In Defense of Civil Society

Civil society does exist in authoritarian countries.

Photo by JILDIZ BEKBAEVA/AFP/Getty Images
Photo by JILDIZ BEKBAEVA/AFP/Getty Images

Sarah Kendzior’s article recently published in Foreign Policy, "Stop Talking about Civil Society," is correct in calling on the international community to focus attention on the abuses of authoritarian governments. Yet Kendzior’s piece falls short when it recommends discarding the concept of "civil society" as applied to these states. She makes the same mistake as USAID, the United Nations, and the OSCE when they changed their focus from "civil society" to "community," dismissing the concept of "civil society" as foreign and ill-fitted to the countries in question.

In attempting to define the "authenticity of civil society" and its "fit to the local environment," it is important to remember that external concepts such as "civil society" are not simply imposed by the international community or imported wholesale by West-leaning activists. They seep into society through cosmopolitan academics and activists, who bring a version of the concept into the public sphere, where it is not replicated just as it was received; rather, local actors alter it through interpretations or purposeful misinterpretations.

The term "civil society" has entered into the discourse of authoritarian states like Uzbekistan, Azerbaijan, and Russia — as a term with its own histories, connected to, but also separated from, those of Western Europe and the United States. In these countries, examining civil society through the interplay between the concepts of the international development community and the authoritarian societies of Central Asia would serve us better than stating outright that the "Western" concept has no place. In fact, the concept does have a place, and ceases to be "Western" the moment it is uttered by local actors.

The renaissance of the term "civil society" in the 1990s itself was greatly influenced by the nationalist movements in the Eastern Bloc and Soviet Republics during the late 80s and 90s. Western scholars and development professionals saw this uniting of individuals under nationalist banners as an organic manifestation of "civil society" in a totalitarian state. The backgrounds of those protesting in the Soviet Union suggests that they tended to come from the intelligentsia — making it noteworthy when a worker, Neimat Panakhov, became a leading figure in the Azeri nationalist movement during the 1990 protest over the territory of Nagorno-Karabakh. Moreover, both Soviet and post-Soviet newspapers and literature described the leadership of the intelligentsia as continuing the social role of enlightener, leader, and source of social consciousness — a role prescribed to them even prior to the founding of the Soviet Union.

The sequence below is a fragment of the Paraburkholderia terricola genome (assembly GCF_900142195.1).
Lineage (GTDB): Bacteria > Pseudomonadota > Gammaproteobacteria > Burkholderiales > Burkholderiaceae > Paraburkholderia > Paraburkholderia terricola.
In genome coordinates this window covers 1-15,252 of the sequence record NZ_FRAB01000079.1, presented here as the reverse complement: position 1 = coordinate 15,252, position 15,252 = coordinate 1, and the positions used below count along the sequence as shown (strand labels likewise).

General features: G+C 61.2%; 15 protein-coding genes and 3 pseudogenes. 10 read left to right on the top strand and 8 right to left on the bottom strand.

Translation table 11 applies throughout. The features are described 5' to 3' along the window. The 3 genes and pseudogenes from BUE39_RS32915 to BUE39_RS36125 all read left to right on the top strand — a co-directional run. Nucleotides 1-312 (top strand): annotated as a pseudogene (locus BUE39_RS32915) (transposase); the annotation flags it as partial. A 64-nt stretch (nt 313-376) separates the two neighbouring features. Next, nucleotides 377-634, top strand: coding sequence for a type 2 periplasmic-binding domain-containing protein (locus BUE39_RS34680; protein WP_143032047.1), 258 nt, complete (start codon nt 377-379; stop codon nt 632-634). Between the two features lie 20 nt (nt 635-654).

So when we imagine the professional class (in this case, the intelligentsia) as using "civil society" — whether via independent NGOs or so-called GONGOs ("government-organized non-governmental organizations) — in truth the intelligentsia is continuing the role it played in the national movements, a fact that is clearly visible in NGO mission statements and grant and program applications in Eurasian countries. Thus, Kendzior’s statement that "the term ‘civil society’ forces citizens to pick a side –‘the government’ or ‘the people’ — in a system where to choose sides is personally harmful, difficult to practice, and tricky to conceptualize" neglects the descriptions the NGOs have for themselves. For the post-Soviet intelligentsia, "civil society" is not a choice between the government and the people, but rather a choice between government and opposition and for the protection of "the people" (an ill-defined group outside of which the members of the intelligentsia routinely locate themselves).

The intelligentsia and the nonprofit sector have had varied and complex relations with local governments in post-Soviet history, rather than the purely negative view Kendzior describes. During the 1990s and 2000s in many of the Central Asian countries, the repression of the nonprofit sector fluctuated and differed depending on the type of NGO (thus human rights and education NGOs, for example, received different treatment). The level of repression was influenced by a need for external aid in some cases, and a lack of power consolidation in others. Kygryzstan’s authoritarian tendencies did not occur until the late 90s, once Askar Akayev had secured power.